According to recent media accounts, an influx of the disruptive and hated-by-brides seaweed known as sargassum has washed up around the Caribbean and Atlantic beaches for summer 2019.
I first lived through it in 2015 on a trip to Mexico’s east coast, embedded with the troops fighting the onslaught of seaweed. It came back with force in the summer of 2018 (1,000 square miles of seaweed) and returned in March of this year — much earlier than the summer season. The unusual volume of sargassum, brown strands of algae that originate in the Atlantic’s Sargasso Sea, has been an economic nightmare for destinations.
This year again, sargassum is focused on the East and South coasts of many islands including Barbados, the Antilles from Cuba to the Dominican Republic, with potential to spread to more of the Caribbean, Yucatan peninsula and Florida. In Fort Lauderdale, for example, beaches were littered with sargassum during our April 2019 visit but at more manageable levels than in some destinations, where resorts are closing and shifting business to another one of their properties.
Where will you find sargassum?
As of June 2019, the sargassum outbreak is reported by Sargassum Monitoring to be impacting parts of Quintana Roo from the Si’an Kaan Biosphere to north of Tulum, Colombia, Brazil, Martinique and other islands, many parts of Florida up through North Carolina and even Galvenston, Texas.
It’s critical that travelers contact their resorts directly to inquire about the current status of this naturally occuring — an unpreventable — event.
Visitors may find their resort beach pristine, for example, while the island’s port is clogged rendering ferry systems unusable. Some fishing villages report being overrun with mounds of drying seawood up to 10 feet high on beaches, with tons more clogging the harbor and preventing them from moving fishing vessels out to sea.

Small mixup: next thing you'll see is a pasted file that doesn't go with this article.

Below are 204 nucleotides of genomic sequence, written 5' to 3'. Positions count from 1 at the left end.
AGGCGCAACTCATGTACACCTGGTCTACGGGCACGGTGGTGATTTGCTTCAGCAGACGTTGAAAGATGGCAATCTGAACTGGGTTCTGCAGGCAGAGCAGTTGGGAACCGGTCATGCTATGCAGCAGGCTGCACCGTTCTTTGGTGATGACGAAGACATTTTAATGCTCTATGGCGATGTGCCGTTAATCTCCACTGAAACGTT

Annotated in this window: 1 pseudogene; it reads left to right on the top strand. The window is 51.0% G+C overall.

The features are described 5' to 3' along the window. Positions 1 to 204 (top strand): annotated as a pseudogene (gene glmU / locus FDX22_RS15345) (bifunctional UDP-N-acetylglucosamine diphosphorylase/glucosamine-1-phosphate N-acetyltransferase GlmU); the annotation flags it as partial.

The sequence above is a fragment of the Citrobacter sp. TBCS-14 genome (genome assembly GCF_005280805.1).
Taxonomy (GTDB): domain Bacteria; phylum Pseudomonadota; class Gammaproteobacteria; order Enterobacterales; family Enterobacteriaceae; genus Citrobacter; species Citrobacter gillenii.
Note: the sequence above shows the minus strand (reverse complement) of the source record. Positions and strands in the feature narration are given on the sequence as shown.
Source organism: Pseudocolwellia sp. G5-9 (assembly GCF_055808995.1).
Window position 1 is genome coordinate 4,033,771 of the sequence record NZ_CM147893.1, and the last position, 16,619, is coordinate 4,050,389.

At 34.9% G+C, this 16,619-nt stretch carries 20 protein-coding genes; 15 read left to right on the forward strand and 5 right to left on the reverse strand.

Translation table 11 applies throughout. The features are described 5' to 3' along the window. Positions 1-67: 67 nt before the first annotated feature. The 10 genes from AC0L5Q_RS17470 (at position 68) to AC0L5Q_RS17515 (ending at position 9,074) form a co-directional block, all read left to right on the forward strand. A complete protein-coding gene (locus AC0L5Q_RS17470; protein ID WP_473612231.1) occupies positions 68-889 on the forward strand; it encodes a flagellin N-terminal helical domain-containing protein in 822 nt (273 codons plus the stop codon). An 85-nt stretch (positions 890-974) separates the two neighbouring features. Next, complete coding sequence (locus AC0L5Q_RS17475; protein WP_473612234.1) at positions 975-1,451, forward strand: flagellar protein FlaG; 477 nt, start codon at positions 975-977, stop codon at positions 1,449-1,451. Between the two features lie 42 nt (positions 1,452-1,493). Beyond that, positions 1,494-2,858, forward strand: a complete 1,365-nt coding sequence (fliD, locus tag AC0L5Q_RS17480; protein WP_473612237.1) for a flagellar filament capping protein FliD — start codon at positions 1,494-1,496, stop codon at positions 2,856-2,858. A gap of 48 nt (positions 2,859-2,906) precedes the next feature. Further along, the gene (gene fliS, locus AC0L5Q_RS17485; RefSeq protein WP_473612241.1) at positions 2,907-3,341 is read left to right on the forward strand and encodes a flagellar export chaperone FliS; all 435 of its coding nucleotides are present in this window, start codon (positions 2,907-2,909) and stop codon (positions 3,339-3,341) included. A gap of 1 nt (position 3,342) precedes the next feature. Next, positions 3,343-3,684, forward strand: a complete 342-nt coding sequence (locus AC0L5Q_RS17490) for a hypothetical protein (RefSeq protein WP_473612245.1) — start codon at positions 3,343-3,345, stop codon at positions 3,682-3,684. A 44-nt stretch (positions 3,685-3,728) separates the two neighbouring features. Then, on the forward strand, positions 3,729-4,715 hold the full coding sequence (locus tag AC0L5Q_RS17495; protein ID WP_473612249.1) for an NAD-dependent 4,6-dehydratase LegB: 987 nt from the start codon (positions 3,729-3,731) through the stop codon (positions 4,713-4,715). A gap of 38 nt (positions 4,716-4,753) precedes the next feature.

Hopefully, the sargassum bloom may be an economic boon for others. On several islands, research is underway to develop tools to convert it into fertilizer. In the most popular beach resorts, hundreds have found work shoveling the seaweed away from gold sand beaches so that brides can have barefoot weddings and other resort guests can swim and sunbathe.
What is Sargassum and why is it bad?
Sargassum is not new, but for centuries it was primarily in the 2,000,000-square-mile region of the North Atlantic known as the Sargasso Sea. Clumps of the rich and nourishing brown seawood would break off and drift across other areas of the ocean, but rarely in such volume.
Left to dry on coastlines, in the hot sun, it becomes a tourism nightmare. Despite the eyesore and odor given off by the thousands of tiny plants and marinelife that travel with sargassum, it is not harmful in any way.
Instead, scientists stress this eco-system’s importance to healthy oceans. Some speculate that climate change causing shifting water currents, warmer seas and more carbon dioxide is to be blamed for the abundance of sargassum, which otherwise occurs naturally.
A quick video visit with sargassum
Here’s a look at what I experienced in Riviera Maya in 2015, and what is recurring now as it moves around the Atlantic, Caribbean and Gulf Coasts through at least September, and probably through the end of the year.
Note that manual labor is used to remove the seaweed from beach areas where sea turtles may have made their nests, making cleanup efforts very costly. In parts of Boca Raton, for example, instead of cleanup, beaches have been closed since late May so that turtles can nest peacefully.
Conservationists say that large scale efforts to bury the seaweed in trenches dug into the sand will pay off in the future, when the sargassum attracts more sand to replenish and widen the beachfront along the most heavily developed coastlines.
A Family Resource to make your own lemonade from holiday lemons!
If your resort is suddenly awash in sargassum, use the inconvenience as a learning opportunity for the whole family to understand firsthand why we must live in harmony with nature. The Caribbean Alliance for Sustainable Tourism’s handbook “Sargassum, A Resource Guide for the Caribbean” will fascinate school-age kids and is good resource for crafts projects incorporating the dried seaweed.
All we know for sure is that trying it fight it on such a large scale is a losing proposition.
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